Archaeological Illustration

Prehistoric scenes recreated in oil paint by Thomas Baker

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Anasazi Kitchen, a painting of an Anasazi Pubelo Indian cannibal woman stewing human skulls

 "Anasazi Kitchen"

36 X 40 inches, oil on plaster-textured wood panel

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This painting shows a hypothetical Anasazi domestic scene suggested by archaeological evidence at numerous prehistoric Southwestern U.S. sites, including Pottery Mound, New Mexico (see my reproduction of the Parrot Woman of Pottery Mound). Apparently a favorite Anasazi method of cooking a human body was to chop it into small pieces which could fit into a pot of boiling water. As the lumps of meat containing bone tumbled around in the boiling water, the bone rubbed against the insides of the pot and acquired a characteristic type of abrasion that archaeologists call "pot polish." Pot-polished bone fragments are a common find at Anasazi dig sites.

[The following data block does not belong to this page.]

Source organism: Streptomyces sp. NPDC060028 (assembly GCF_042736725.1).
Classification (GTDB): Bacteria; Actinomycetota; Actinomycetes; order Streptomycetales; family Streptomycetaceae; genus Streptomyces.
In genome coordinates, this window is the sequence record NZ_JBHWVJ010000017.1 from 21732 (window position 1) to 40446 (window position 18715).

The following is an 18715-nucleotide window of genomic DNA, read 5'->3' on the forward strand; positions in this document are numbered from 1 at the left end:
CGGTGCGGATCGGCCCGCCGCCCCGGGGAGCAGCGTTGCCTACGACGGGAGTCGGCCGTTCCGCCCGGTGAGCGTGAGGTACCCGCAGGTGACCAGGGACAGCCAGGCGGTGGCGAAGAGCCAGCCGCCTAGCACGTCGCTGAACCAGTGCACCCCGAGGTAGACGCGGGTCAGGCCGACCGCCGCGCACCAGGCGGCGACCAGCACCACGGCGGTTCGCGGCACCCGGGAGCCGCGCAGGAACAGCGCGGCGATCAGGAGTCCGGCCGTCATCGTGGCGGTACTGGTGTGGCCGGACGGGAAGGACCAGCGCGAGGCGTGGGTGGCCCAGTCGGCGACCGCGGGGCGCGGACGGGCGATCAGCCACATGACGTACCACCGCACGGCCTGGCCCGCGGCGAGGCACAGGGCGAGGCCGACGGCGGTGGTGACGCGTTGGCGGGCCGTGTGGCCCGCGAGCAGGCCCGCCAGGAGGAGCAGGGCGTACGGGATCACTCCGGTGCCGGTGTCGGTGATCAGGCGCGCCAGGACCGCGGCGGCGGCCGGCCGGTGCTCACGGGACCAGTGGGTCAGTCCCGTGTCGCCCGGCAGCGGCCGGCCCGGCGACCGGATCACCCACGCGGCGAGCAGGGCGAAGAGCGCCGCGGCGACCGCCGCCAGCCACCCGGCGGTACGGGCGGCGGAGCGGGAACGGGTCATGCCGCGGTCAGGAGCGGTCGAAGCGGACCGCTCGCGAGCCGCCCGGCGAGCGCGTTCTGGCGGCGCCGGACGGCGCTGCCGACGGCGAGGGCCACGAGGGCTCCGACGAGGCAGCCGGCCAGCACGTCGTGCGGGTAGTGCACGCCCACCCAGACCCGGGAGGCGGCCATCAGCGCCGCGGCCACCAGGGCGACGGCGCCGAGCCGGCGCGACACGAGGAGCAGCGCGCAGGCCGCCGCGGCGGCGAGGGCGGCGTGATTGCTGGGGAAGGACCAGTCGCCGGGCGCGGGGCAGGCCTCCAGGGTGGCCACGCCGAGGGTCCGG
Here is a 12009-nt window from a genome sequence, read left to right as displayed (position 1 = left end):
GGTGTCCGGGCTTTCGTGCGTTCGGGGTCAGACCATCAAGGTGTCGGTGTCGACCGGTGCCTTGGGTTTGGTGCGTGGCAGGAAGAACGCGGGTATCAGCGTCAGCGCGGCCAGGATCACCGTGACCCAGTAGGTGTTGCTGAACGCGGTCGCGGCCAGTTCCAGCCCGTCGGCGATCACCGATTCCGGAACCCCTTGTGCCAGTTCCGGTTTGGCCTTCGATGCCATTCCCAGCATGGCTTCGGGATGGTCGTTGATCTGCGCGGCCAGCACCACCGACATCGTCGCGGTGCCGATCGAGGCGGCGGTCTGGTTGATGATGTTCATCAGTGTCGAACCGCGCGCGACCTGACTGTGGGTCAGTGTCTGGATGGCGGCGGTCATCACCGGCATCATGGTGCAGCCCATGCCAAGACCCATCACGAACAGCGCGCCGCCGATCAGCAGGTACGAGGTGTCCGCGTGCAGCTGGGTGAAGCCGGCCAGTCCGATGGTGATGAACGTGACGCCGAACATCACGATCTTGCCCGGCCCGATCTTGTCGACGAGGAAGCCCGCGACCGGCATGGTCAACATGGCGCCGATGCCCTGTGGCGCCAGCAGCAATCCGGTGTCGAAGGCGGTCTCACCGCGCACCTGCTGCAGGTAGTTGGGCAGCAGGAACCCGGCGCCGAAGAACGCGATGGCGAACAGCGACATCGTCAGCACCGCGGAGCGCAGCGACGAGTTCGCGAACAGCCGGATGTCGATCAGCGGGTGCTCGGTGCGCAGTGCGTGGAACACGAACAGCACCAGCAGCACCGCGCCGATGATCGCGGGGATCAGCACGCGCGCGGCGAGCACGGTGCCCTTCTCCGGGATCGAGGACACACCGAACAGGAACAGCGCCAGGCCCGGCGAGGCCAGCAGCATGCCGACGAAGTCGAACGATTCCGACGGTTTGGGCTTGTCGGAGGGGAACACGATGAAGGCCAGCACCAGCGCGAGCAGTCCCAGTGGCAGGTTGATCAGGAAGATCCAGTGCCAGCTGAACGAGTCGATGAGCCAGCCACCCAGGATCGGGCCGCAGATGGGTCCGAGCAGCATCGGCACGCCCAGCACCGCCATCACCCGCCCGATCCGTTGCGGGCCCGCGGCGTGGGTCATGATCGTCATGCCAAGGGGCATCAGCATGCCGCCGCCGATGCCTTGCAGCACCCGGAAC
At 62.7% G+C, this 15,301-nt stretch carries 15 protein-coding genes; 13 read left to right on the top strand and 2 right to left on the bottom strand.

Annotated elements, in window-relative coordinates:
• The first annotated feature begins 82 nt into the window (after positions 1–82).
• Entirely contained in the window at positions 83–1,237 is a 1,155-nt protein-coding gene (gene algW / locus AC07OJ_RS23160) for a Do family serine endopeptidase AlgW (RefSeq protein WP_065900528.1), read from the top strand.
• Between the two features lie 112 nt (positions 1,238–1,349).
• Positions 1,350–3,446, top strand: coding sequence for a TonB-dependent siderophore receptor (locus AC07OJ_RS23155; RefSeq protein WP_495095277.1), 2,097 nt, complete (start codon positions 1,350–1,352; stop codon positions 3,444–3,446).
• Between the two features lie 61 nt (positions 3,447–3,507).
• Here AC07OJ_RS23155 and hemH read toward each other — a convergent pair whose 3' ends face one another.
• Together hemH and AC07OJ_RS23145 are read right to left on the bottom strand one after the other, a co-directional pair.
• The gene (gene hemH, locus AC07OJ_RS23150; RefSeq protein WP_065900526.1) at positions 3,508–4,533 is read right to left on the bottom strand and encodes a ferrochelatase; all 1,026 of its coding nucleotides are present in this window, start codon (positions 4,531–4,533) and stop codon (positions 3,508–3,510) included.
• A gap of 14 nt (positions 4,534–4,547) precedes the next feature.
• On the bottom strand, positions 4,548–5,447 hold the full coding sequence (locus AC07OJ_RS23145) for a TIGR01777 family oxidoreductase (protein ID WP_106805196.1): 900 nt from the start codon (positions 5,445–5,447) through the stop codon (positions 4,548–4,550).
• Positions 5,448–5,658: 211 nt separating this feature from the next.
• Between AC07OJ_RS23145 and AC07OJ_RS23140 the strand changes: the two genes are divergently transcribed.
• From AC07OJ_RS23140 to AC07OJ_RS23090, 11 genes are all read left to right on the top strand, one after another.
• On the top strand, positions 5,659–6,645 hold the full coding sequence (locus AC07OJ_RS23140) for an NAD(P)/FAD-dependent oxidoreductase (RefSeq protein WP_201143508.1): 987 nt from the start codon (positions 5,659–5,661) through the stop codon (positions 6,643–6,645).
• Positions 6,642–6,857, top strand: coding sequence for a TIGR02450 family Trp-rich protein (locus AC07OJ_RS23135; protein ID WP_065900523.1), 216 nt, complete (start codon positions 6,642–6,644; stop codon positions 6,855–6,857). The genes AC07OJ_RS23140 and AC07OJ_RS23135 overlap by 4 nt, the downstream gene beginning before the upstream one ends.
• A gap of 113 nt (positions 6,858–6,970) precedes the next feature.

Since the fragile Anasazi pottery could not withstand the intense heat of a direct flame without breaking, water in a pot was instead brought to a boil by dropping fire-heated stones into it. Normally a stickler for authenticity in a painting, I was not enthusiastic about painting bloody body parts, so I elected to give the girl in this painting some nice, clean skulls to handle after she had boiled them clean in her pot. At Casas Grandes in present-day Chihuahua, Mexico, archaeologists digging in the ruins of the city of Paquime discovered such skulls suspended by leather thongs from ceiling beams of rooms. Many of the skeletons discovered at Paquime showed the marks of butchering with stone tools.

Parrot Woman of Pottery Mound

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